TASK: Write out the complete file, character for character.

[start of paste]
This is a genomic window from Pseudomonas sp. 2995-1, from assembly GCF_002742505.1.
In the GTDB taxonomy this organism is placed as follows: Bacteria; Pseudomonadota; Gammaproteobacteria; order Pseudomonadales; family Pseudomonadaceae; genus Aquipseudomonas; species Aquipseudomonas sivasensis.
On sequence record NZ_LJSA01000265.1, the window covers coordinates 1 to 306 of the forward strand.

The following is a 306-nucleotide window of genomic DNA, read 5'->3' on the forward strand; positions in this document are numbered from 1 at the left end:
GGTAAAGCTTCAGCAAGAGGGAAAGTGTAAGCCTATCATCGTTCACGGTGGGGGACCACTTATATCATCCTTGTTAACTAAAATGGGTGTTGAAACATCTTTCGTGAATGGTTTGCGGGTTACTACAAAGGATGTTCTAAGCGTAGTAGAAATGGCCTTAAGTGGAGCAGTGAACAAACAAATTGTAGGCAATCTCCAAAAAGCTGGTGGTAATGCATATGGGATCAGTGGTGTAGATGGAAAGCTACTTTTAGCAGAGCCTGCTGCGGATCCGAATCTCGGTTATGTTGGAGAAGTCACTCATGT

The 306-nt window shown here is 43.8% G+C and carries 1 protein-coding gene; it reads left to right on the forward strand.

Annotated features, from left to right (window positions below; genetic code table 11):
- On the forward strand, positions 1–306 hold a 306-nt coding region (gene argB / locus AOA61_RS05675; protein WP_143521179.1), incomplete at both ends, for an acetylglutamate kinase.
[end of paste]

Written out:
This is a genomic window from Pseudomonas sp. 2995-1, from assembly GCF_002742505.1.
In the GTDB taxonomy this organism is placed as follows: Bacteria; Pseudomonadota; Gammaproteobacteria; order Pseudomonadales; family Pseudomonadaceae; genus Aquipseudomonas; species Aquipseudomonas sivasensis.
On sequence record NZ_LJSA01000265.1, the window covers coordinates 1 to 306 of the forward strand.

The following is a 306-nucleotide window of genomic DNA, read 5'->3' on the forward strand; positions in this document are numbered from 1 at the left end:
GGTAAAGCTTCAGCAAGAGGGAAAGTGTAAGCCTATCATCGTTCACGGTGGGGGACCACTTATATCATCCTTGTTAACTAAAATGGGTGTTGAAACATCTTTCGTGAATGGTTTGCGGGTTACTACAAAGGATGTTCTAAGCGTAGTAGAAATGGCCTTAAGTGGAGCAGTGAACAAACAAATTGTAGGCAATCTCCAAAAAGCTGGTGGTAATGCATATGGGATCAGTGGTGTAGATGGAAAGCTACTTTTAGCAGAGCCTGCTGCGGATCCGAATCTCGGTTATGTTGGAGAAGTCACTCATGT

The 306-nt window shown here is 43.8% G+C and carries 1 protein-coding gene; it reads left to right on the forward strand.

Annotated features, from left to right (window positions below; genetic code table 11):
- On the forward strand, positions 1–306 hold a 306-nt coding region (gene argB / locus AOA61_RS05675; protein WP_143521179.1), incomplete at both ends, for an acetylglutamate kinase.